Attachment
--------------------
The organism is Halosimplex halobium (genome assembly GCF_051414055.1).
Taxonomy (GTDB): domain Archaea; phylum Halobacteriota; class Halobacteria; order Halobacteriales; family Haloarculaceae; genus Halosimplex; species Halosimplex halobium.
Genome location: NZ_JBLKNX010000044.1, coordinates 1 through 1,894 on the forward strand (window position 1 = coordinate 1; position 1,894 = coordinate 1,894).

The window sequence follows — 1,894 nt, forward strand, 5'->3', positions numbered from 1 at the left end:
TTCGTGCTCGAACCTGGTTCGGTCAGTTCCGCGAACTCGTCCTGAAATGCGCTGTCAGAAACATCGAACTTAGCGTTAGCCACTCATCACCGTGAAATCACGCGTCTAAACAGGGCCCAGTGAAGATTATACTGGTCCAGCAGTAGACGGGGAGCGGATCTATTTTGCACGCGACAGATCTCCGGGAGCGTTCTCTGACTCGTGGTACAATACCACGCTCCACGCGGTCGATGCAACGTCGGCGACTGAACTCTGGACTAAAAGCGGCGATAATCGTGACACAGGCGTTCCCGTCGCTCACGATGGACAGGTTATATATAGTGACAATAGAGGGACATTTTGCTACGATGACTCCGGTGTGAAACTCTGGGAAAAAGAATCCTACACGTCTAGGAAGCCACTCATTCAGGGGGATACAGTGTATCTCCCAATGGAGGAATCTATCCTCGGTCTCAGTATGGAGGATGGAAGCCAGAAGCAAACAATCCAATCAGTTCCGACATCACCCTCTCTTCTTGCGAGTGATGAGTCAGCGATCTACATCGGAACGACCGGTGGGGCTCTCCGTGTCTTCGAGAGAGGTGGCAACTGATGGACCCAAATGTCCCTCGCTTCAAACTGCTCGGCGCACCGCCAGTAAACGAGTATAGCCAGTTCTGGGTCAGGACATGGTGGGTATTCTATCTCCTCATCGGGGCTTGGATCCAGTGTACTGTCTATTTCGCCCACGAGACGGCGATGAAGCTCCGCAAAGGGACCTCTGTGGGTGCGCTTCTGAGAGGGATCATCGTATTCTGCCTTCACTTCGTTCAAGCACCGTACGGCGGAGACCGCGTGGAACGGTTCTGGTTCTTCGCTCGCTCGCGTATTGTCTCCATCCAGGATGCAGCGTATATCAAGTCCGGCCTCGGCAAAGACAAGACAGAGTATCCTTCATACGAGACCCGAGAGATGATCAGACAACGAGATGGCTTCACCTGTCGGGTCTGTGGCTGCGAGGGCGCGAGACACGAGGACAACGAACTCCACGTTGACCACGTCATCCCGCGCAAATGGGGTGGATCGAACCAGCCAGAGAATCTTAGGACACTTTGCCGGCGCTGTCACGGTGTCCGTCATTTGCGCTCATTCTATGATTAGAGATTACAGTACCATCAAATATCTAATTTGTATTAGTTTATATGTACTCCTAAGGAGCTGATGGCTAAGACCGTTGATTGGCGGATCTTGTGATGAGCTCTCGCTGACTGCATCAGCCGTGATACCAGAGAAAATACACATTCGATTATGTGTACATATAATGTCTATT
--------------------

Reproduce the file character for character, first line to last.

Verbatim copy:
The organism is Halosimplex halobium (genome assembly GCF_051414055.1).
Taxonomy (GTDB): domain Archaea; phylum Halobacteriota; class Halobacteria; order Halobacteriales; family Haloarculaceae; genus Halosimplex; species Halosimplex halobium.
Genome location: NZ_JBLKNX010000044.1, coordinates 1 through 1,894 on the forward strand (window position 1 = coordinate 1; position 1,894 = coordinate 1,894).

The window sequence follows — 1,894 nt, forward strand, 5'->3', positions numbered from 1 at the left end:
TTCGTGCTCGAACCTGGTTCGGTCAGTTCCGCGAACTCGTCCTGAAATGCGCTGTCAGAAACATCGAACTTAGCGTTAGCCACTCATCACCGTGAAATCACGCGTCTAAACAGGGCCCAGTGAAGATTATACTGGTCCAGCAGTAGACGGGGAGCGGATCTATTTTGCACGCGACAGATCTCCGGGAGCGTTCTCTGACTCGTGGTACAATACCACGCTCCACGCGGTCGATGCAACGTCGGCGACTGAACTCTGGACTAAAAGCGGCGATAATCGTGACACAGGCGTTCCCGTCGCTCACGATGGACAGGTTATATATAGTGACAATAGAGGGACATTTTGCTACGATGACTCCGGTGTGAAACTCTGGGAAAAAGAATCCTACACGTCTAGGAAGCCACTCATTCAGGGGGATACAGTGTATCTCCCAATGGAGGAATCTATCCTCGGTCTCAGTATGGAGGATGGAAGCCAGAAGCAAACAATCCAATCAGTTCCGACATCACCCTCTCTTCTTGCGAGTGATGAGTCAGCGATCTACATCGGAACGACCGGTGGGGCTCTCCGTGTCTTCGAGAGAGGTGGCAACTGATGGACCCAAATGTCCCTCGCTTCAAACTGCTCGGCGCACCGCCAGTAAACGAGTATAGCCAGTTCTGGGTCAGGACATGGTGGGTATTCTATCTCCTCATCGGGGCTTGGATCCAGTGTACTGTCTATTTCGCCCACGAGACGGCGATGAAGCTCCGCAAAGGGACCTCTGTGGGTGCGCTTCTGAGAGGGATCATCGTATTCTGCCTTCACTTCGTTCAAGCACCGTACGGCGGAGACCGCGTGGAACGGTTCTGGTTCTTCGCTCGCTCGCGTATTGTCTCCATCCAGGATGCAGCGTATATCAAGTCCGGCCTCGGCAAAGACAAGACAGAGTATCCTTCATACGAGACCCGAGAGATGATCAGACAACGAGATGGCTTCACCTGTCGGGTCTGTGGCTGCGAGGGCGCGAGACACGAGGACAACGAACTCCACGTTGACCACGTCATCCCGCGCAAATGGGGTGGATCGAACCAGCCAGAGAATCTTAGGACACTTTGCCGGCGCTGTCACGGTGTCCGTCATTTGCGCTCATTCTATGATTAGAGATTACAGTACCATCAAATATCTAATTTGTATTAGTTTATATGTACTCCTAAGGAGCTGATGGCTAAGACCGTTGATTGGCGGATCTTGTGATGAGCTCTCGCTGACTGCATCAGCCGTGATACCAGAGAAAATACACATTCGATTATGTGTACATATAATGTCTATT